[John_Lit] Re: the adelphoi
- In a message dated 11/3/1999 8:11:29 PM Eastern Standard Time,
<< >I don't see how Mary "is one of the group included in 'your Father'". It
>a direct address statement, and one that is supposed to be uttered BY Maryto
>the (presumably) all male group of disciples (cf. 20:24: Thomas, one of theI take your point here but is there a strong grammatical argument for
reading this as if it were in quotation marks and therefore the direct
words Mary is to speak to the disciples group as if she is not included
within that group. Is there in the grammar of the statement the equivalent
of "Thus says the Lord,'I go to ....'
>>I think the phrase could have been put in indirect discourse (as it is, by
the way, in some modern versions), and then a reference to Mary would
certainly have been implied in the pronoun "your". Because it is in direct
discourse in the Greek, such a reading seems to me to be excluded, though I
am not sure how much, if anything at all, should be made out of this fact. I
think one would have to assume that Mary as an historical person, and a
disciple of Jesus, must herself belong, in John's thinking, to Jesus' new
family as a "sister", whose "father" is God. But I am not sure how interested
the Evangelist is in her "as an historical person", so her symbolic value to
John perhaps dictates other relational emphases in his text.
On second thought, I wonder if what I said above is really correct. Even if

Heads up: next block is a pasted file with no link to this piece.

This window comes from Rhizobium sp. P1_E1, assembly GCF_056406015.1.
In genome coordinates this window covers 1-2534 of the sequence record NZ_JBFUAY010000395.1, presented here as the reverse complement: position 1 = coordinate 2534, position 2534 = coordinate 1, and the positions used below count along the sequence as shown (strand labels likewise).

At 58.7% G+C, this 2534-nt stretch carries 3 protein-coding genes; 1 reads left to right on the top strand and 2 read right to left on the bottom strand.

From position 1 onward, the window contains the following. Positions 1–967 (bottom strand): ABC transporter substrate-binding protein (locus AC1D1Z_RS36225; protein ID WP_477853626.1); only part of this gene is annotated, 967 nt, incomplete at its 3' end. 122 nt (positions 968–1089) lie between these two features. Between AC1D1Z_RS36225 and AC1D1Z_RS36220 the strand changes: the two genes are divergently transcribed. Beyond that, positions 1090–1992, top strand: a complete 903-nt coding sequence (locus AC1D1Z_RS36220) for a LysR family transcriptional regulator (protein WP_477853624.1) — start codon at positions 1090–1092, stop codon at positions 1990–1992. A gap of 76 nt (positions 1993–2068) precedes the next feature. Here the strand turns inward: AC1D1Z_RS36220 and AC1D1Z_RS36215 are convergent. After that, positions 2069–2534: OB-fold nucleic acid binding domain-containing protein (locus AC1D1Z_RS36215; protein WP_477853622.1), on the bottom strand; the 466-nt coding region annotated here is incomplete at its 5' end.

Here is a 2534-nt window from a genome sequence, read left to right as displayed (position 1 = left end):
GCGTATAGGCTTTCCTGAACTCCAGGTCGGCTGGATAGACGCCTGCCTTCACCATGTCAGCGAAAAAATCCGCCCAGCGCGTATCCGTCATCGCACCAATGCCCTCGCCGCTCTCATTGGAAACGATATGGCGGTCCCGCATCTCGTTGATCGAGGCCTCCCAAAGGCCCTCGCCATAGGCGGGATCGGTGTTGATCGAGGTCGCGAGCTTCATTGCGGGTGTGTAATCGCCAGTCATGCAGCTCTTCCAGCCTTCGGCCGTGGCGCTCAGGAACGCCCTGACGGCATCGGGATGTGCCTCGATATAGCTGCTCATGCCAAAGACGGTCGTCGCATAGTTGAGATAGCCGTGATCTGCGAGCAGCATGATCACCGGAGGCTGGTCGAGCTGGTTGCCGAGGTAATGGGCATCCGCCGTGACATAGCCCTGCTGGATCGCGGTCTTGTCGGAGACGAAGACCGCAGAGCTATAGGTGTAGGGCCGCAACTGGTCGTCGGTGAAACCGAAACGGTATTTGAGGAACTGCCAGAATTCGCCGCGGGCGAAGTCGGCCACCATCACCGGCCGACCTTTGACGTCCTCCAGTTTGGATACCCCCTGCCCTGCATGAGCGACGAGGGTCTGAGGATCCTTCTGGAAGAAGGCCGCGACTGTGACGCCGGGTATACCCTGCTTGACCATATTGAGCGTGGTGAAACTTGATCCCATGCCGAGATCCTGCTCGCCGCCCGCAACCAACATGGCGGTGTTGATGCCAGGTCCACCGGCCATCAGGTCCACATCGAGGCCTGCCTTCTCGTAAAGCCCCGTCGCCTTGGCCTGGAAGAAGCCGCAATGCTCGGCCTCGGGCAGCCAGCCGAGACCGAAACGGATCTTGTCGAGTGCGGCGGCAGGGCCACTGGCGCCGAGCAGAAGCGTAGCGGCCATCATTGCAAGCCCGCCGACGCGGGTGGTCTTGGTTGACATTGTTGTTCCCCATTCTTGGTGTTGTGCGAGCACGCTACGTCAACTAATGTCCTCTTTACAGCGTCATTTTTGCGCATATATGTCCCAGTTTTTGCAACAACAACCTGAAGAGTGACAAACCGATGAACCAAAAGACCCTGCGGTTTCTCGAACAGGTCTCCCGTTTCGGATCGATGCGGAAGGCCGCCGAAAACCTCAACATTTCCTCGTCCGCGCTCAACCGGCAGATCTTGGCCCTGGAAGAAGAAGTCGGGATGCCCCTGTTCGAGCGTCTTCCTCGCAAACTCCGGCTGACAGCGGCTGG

the statement is direct discourse, I wonder if the "your" might not still
implicate Mary herself. I'm not sure any more.
- On Wed, 3 Nov 1999, David Rensberger wrote:
> them from this role. It may be, then, that 20:17 is meant to reinforceThis displacement, however, is not unknown in the Synoptics. See e.g.
> this displacement of Jesus' physical brothers by his believing
Mk. 3:31-35; 10:28-30parr.
- In Jn 20:17, the matter of direct vs. indirect discourse is rather a tough
call. But it seems to me it has to be indirect because Mary is not told to
say, "I am ascending" (*she* is obviously not ascending), but either "He is
ascending" or "He said, 'I am ascending.'"
Thus I would translate, "Go to my brothers and tell them that I am ascending
to my Father and your Father, and my God and your God." This leaves open
just a crack the possibility that Mary might be included in the "your," but
even as indirect discourse the possibility is remote at best. The play
between "brothers" and "Father" tells against it, as does the accent on the
fact that Mary is to say it "to them" (autois).
Just by the way, notice also the abrupt shift from direct to indirect
discourse in v 18, a shift which seems to have bothered the scribes so that
they tried out a couple of variants: Mary told the disciples that "'I have
seen the Lord,' and he said these things to her."